News Story

State Officials Question Detroit’s Universal Preschool Plans

Is this the best use of that money? Can the city manage the program?

The Michigan Department of Education has raised questions about a city of Detroit plan to provide preschool to 4-year-olds. The concerns, outlined in a document from Lisa Brewer-Walraven, director of the department’s Child Development Division, review the city’s application to the state for federal funds.

The memo, which was prepared for the State Budget Office and labeled “for discussion purposes,” says that some groups of families targeted for assistance may not qualify under federal income standards. It also asks whether Detroit has made the case that the program is needed and whether the city has the necessary facilities.

According to the memo, Detroit’s proposal did not take into account the eligibility requirements of a federal Child Care and Development Block Grant that the city wants to use to pay for 1,000 additional preschool slots. The state would administer the grant.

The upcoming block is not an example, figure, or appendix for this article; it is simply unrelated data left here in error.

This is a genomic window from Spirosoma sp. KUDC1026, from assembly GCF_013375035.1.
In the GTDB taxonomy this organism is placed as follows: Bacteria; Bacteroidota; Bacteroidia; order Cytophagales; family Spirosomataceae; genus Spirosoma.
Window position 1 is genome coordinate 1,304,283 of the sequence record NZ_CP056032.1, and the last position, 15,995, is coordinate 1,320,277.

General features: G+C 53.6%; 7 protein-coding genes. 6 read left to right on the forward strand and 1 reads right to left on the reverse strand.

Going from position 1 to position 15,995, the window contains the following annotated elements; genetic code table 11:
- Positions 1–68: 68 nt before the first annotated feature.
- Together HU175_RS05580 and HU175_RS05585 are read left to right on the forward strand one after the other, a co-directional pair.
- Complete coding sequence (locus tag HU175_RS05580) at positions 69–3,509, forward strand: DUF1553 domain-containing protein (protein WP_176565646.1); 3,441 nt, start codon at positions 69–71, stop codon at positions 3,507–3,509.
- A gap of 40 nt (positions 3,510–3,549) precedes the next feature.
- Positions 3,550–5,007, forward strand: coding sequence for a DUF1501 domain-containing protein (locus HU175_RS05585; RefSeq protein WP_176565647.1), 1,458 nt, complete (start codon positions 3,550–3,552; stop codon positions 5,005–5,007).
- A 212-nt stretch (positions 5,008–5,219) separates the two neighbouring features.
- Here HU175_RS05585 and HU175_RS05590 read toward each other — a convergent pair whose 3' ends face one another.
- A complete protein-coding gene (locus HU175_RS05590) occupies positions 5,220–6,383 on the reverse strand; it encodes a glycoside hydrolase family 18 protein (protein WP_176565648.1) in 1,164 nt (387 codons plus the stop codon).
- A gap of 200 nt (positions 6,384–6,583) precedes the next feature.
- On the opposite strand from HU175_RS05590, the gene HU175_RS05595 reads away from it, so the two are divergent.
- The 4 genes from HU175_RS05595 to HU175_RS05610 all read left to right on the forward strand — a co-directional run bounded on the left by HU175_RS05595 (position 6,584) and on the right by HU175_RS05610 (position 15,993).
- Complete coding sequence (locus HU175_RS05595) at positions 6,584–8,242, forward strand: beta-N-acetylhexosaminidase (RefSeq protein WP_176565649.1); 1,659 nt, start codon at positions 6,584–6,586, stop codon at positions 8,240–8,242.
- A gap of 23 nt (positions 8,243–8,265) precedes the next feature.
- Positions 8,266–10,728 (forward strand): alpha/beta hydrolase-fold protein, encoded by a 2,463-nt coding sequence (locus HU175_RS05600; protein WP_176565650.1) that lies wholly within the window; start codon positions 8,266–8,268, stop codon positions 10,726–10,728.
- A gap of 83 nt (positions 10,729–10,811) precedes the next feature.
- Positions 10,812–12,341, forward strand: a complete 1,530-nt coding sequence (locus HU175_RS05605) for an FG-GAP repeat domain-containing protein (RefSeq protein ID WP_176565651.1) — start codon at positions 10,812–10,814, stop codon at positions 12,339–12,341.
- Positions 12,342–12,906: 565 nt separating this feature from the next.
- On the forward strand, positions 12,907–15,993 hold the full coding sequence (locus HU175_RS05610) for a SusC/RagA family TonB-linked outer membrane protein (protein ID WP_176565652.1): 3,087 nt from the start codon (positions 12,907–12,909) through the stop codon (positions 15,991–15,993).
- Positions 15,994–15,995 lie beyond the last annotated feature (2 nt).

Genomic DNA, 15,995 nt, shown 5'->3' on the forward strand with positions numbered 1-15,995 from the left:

Even with expanded funding, the memo suggests, some needs could go unaddressed. “Without a statewide assessment on where the need is the greatest ... the children most in need of the child care support would be placed on a waiting list.”

The memo also questions the need for expanded preschool in the city. “Detroit has not presented a clear case for 4-year-old need,” it reads.

The memo also raises concerns about a possible lack of facilities: “Anecdotal reports from various entities in Detroit indicate that there is a shortage of facility space that is adequate and meets licensing standards.”

Eli Savit, a senior advisor to Detroit Mayor Mike Duggan, said that the questions had been communicated to city officials, who have since responded to the department’s concerns.

“We know there is a need for early childhood education in Detroit, and we are confident there is more than enough capacity to fill that need,” Savit said in a written statement.

Currently, 1,455 children in Detroit are enrolled in federally funded Head Start preschool programs. Another 4,248 children are enrolled in a state preschool program called Great Start Readiness, according to the Michigan Department of Education and the Wayne RESA, an intermediate school district.

Detroit’s plans to provide government-funded preschool to all or most 4-year-olds in the city comes as some in Lansing are looking at legislation to expand the Great Start Readiness Program and extend government-funded preschool to every 4-year-old in Michigan.

About 47 percent of Michigan’s 3-year-olds and 4-year-olds are enrolled in some sort of preschool program, according to the Michigan League for Public Policy.